Fast Food: McDonald's, followed closely by Subway, leads the pack, with all other (non-pizza) QSRs trailing substantially. Among pizza QSR's, Domino's indexed highest, followed by Papa John's, Pizza Hut and Little Caesar's and Round Table.
Casual dining restaurants: Olive Garden, Ruby Tuesday, Red Lobster, Outback and T.G.I. Friday's lead the loyalty/engagement rankings. In this category, the big loyalty drivers are brand value and menu variety, customer service, décor/entertainment value, and healthy choices.
Cereals: Among adult breakfast cereals, the leaders are Cheerios, Honey Nut Cheerios, Special K, Mini-Wheats and Fiber One. A brand's perception as a "tasty lifestyle" cereal is the biggest loyalty driver, followed by ingredients/nutrition value and price/value.
Bottled water: The highest-indexed brands are Aquafina, Fiji, Poland Spring, San Pellegrino and Evian. Here, the key drivers are "brand for value," environmentally sound/purity of source, refreshing taste and widely available.
Beer: Among regular (non-light) beers, Sam Adams and Coors come out on top. Full-bodied taste and "a brand appropriate for all occasions" are the top drivers in this category.
Vodka: Kettle One leads, followed by Grey Goose, Chopin, Ciroc and Stolichnaya. Here, the key drivers are brand image, price/value and smoothness. "This is one of the categories that is most sensitive to carefully crafted advertising," reports Passikoff. "For example, Absolut is no longer among the short list of top-indexed brands because, while it's great on offering a wide variety of flavors, it seems to lack a clear, compelling image in consumers' minds."
A complete list of 2012 Brank Keys Customers Loyalty Index:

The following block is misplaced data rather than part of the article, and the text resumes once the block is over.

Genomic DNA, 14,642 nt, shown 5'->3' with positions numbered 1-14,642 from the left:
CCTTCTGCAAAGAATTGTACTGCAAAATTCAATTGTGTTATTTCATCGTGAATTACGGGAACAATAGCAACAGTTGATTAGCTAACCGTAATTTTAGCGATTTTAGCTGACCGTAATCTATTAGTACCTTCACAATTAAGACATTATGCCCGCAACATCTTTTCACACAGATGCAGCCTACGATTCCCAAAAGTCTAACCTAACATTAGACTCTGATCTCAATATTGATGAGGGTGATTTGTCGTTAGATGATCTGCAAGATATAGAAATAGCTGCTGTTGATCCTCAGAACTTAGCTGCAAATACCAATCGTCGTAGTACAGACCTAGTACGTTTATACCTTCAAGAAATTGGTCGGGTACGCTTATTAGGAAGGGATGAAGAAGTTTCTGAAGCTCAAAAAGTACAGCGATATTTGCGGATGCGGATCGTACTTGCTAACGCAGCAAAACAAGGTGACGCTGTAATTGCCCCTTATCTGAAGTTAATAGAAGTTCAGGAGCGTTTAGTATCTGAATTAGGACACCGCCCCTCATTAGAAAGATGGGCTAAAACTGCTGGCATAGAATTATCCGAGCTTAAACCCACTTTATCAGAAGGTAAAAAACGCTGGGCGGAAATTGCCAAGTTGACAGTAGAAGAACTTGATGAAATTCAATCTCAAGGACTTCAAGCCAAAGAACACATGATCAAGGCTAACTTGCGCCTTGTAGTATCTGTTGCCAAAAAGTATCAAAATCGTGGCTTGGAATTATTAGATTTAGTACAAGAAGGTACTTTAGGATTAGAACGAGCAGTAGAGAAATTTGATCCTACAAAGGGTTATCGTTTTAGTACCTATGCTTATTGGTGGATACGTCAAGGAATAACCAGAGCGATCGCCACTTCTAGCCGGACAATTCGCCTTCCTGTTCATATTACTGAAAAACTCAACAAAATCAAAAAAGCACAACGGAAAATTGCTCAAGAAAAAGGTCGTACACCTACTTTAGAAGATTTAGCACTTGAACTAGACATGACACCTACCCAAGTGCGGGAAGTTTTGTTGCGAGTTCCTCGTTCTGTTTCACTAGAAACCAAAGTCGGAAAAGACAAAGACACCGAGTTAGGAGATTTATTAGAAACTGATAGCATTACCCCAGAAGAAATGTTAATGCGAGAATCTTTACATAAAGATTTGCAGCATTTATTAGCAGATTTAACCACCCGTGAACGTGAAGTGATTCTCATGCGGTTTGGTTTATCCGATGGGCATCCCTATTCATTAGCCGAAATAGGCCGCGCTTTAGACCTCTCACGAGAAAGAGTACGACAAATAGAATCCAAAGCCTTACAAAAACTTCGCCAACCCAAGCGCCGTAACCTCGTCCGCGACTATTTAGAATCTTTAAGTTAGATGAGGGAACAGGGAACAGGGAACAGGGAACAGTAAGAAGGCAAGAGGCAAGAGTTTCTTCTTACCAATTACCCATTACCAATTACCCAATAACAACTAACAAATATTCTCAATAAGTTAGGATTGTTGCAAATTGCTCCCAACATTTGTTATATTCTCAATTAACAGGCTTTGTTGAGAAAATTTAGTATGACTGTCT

#### Press Release #############################
41 Months plus $2.5 MM for Ponzi Scheme
Santa Ana- Brenda A. Eschbach, 55, owner of Aventine Investment Services and EMA Investment Properties, was received a 41 months imprisonment for money laundering and mail fraud, announced the United States Attorney’s Office, Internal Revenue Service – Criminal Investigation and the Federal Bureau of Investigation.
She also was ordered to pay $2.5 million in restitution by United States District Judge James V. Selna. Eschbach previously pleaded guilty to one count of money laundering and one count of mail fraud.
According to the plea agreement filed in court, from 2007 to November 30, 2009, Eschbach engaged in a scheme to defraud millions of dollars from investors. Through her companies, Eschbach convinced investors to invest in a real estate investment trust, KBS Capital Markets Group (KBS). Eschbach also misled investors by telling them she earned a Ph.D. from the University of California, Irvine when she in fact didn’t have a Ph.D. from anywhere.
In furtherance of her scheme, Eschbach mailed investor statements showing that investor’s money was invested and earning a profit. In relation to the mail fraud count, on December 31, 2007, Eschbach mailed a fabricated account statement to an investor, reporting a $1.3 million investment which didn’t occur.
Instead of investing, Eschbach used investor funds to pay off other investors in a Ponzi-like fashion and for her own personal use. Eschbach admitted that she misappropriated more than $2.5 million in total from investors.
In a related case, the U.S. Securities and Exchange Commission announced Wednesday that on February 14, 2012, it filed a civil injunctive action in the U.S. District Court for the Central District of California charging Eschbach with securities fraud, investment advisory fraud, and acting as an unregistered broker-dealer. In its complaint, the Commission alleged that Eschbach misappropriated over $3 million in investment advisory client funds from 2003 through 2009.
In the related case, Eschbach also consented to the issuance of a Commission Order barring her from association with any broker, dealer, investment adviser, municipal securities dealer, or transfer agent, and from participating in any offering of a penny stock. Issuance of such an Order is predicated on entry of the proposed injunction against Eschbach and her plea of guilty in the federal prosecution.